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Scottish Charms and Amulets
Amber Beads Used As Charms


Among the Romans amber was worn as an amulet by children against secret poison, and as a counter-charm against sorcery. Pliny records the opinion of Callistratus, that the substance was also of service at all periods of life against insanity and stranguaries, either taken inwardly in powder or worn round the neck. A particular kind of amber, called by Callistratus chrys-electrum, worn round the neck, cured fevers, and diseases of the mouth, throat, and jaws. When powdered and mixed with honey and oil of roses it was a specific for deafness, and mixed with Attie honey it was good for dimness of sight. In Scotland necklaces of amber beads are said to have been particularly prized among the fishing population of the East Coast on account of the talismanic virtues of the substance. Leslie says that the women on the East Coast in his time used amber hung round their necks to decorate themselves, and also hung it on their infants to protect them from evil: "necnon et infantes suos adversus nescio quć mala munire solent." According to an old rhyme, amber beads possessed the power of driving away witches. Four small amber beads, presented to the Museum in 1849, were stated by the donor to have been formerly regarded by the Macdonalds of Glencoe as a charm for the cure of blindness. In the North-East of Scotland an amber bead was commonly used to remove a chaff from the eye of man and beast; and a necklace of the same material was worn as a cure for disease of the eyes. On Tweedside an amber bead was also used for the cure of sore eyes and sprained limbs.

To Dr R. de Bras Trotter of Perth, I am indebted for the following account of an amber bead in his possession, which was formerly used as a charm. The bead is 7/8ths inch in diameter and ˝ inch thick, and has a silver ring through the perforation:-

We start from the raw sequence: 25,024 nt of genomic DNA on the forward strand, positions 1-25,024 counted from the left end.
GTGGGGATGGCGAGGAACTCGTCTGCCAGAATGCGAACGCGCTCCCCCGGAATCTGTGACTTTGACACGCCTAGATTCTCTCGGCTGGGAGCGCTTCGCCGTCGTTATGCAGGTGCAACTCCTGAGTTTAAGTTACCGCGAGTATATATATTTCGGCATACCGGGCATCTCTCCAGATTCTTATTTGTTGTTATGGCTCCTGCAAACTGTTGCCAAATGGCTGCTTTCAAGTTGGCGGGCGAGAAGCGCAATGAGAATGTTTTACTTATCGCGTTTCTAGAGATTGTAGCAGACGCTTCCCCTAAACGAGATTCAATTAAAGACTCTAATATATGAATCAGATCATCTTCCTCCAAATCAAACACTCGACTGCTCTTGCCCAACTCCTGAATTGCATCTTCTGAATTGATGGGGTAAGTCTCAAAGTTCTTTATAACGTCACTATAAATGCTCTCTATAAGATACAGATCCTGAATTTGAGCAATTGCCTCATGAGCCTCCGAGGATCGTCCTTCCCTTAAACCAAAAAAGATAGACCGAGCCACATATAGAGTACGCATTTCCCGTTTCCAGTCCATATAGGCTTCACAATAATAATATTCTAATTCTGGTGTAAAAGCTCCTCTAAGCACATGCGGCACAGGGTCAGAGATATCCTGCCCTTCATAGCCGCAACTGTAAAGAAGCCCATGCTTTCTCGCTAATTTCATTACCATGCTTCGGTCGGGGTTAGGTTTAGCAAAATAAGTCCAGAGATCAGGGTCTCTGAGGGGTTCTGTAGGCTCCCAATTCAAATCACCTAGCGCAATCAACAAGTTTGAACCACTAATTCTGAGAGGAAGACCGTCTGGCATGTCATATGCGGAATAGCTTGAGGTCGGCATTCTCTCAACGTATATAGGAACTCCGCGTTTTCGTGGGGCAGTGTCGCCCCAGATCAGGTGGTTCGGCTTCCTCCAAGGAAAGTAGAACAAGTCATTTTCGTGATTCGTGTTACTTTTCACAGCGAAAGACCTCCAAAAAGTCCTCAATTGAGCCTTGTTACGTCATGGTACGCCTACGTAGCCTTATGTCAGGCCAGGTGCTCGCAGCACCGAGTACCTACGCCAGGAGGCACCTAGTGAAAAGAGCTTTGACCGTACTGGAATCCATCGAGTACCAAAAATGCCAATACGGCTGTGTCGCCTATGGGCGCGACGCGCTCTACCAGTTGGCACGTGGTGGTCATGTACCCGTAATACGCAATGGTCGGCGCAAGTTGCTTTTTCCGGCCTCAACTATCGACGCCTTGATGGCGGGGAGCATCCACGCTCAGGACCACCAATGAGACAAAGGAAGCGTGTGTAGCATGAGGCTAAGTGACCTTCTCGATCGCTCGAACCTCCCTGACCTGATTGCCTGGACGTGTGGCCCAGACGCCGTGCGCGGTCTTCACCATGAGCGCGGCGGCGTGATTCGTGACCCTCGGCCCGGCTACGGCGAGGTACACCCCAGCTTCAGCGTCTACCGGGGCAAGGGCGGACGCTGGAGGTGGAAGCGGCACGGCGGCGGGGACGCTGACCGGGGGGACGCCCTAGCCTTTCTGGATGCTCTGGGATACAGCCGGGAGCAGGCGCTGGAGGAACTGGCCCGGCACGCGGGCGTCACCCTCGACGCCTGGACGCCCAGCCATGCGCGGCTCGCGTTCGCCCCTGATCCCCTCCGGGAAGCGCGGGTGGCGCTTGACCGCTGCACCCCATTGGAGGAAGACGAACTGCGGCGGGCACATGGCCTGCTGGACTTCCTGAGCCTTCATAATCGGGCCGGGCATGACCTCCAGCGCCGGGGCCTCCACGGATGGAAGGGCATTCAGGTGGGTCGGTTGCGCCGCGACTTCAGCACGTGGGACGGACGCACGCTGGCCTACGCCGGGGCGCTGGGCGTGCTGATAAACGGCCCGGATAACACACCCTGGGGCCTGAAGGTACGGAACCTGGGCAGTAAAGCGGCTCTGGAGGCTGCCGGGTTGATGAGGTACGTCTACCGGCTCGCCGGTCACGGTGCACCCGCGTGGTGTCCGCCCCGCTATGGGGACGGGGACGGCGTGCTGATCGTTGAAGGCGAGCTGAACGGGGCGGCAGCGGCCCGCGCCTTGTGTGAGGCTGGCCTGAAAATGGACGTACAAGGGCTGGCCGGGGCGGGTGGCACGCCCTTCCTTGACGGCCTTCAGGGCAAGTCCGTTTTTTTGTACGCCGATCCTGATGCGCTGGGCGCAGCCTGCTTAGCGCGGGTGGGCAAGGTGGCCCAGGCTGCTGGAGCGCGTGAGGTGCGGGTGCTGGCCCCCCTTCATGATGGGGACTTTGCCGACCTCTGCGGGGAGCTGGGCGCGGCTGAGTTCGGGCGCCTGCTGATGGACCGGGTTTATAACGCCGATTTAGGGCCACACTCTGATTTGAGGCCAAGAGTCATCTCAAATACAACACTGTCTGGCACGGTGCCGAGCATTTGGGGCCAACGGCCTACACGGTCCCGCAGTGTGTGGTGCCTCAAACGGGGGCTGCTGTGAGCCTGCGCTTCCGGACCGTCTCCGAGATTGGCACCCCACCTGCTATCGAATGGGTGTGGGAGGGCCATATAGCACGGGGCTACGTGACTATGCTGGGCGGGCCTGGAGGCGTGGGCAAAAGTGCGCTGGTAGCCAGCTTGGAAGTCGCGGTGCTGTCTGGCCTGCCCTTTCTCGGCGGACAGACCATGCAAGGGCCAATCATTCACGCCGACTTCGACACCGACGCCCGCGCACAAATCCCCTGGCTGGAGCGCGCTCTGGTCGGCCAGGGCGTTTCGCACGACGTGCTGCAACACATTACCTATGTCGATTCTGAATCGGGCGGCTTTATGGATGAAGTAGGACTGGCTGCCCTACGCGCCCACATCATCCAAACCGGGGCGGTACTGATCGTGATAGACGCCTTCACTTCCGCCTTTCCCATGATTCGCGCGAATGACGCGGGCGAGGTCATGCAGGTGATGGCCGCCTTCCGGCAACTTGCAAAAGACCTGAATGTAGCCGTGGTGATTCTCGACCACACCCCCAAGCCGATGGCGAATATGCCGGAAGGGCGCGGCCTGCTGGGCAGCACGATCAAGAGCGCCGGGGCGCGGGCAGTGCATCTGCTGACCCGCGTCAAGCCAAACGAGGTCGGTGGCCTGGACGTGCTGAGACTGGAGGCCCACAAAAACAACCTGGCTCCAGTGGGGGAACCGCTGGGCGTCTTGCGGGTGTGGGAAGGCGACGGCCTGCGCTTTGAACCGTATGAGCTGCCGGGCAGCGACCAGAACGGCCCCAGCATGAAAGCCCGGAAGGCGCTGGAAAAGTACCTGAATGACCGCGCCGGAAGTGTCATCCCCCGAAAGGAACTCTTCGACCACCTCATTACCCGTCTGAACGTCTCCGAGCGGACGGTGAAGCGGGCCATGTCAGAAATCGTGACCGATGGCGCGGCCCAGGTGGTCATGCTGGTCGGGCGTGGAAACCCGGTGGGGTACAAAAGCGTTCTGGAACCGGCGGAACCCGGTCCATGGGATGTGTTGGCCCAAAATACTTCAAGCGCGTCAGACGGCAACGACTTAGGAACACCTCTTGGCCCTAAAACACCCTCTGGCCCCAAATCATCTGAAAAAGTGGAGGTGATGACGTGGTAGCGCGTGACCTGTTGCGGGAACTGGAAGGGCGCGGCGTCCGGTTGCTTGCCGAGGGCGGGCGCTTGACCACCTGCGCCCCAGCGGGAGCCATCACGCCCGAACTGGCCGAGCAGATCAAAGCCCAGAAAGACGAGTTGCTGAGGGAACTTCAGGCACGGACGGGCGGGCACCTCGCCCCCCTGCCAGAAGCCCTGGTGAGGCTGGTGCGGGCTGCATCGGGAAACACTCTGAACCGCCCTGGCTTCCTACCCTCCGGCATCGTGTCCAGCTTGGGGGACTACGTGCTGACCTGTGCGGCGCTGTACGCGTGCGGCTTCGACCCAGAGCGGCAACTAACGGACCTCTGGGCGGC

"I got the bead when a boy (about 1845) from Mrs Shaw, near Auchencairn, Rerwick, Galloway. It originally belonged to her father, a man of the name of Carnochan, a celebrated smuggler of the end of last century. The history of it, which of course is entirely fabulous, was that he took it from a "bing o’ eththers" which were busy making it, at the fort of Knocktintal that he galloped with it in his hand, and the adders in pursuit, across the sands of Auchencairn Bay at half tide, and swam his horse through the tide to the island of Hestan, the adders being drowned when they got among the broken water. He wore it on a ribbon round his neck as a talisman for luck, and used it for curing "backgaun weans," "elfshot kye," and "sick beass" generally, and for averting the effects of the evil eye. It had to be dipped three times in water, which was given to the sick child or animal to drink. I don’t remember if any words were said. Old Carnochan lost it one Sunday when digging for worms in his garden, and his luck left him, his cargoes were captured, his hiding-place betrayed, and he died in poverty. One of his grand children many years after found it in the garden, but the luck didn’t return with it. It was tried to cure Jean Craig’s cat, but the cat died, and so it was thought of no more use."


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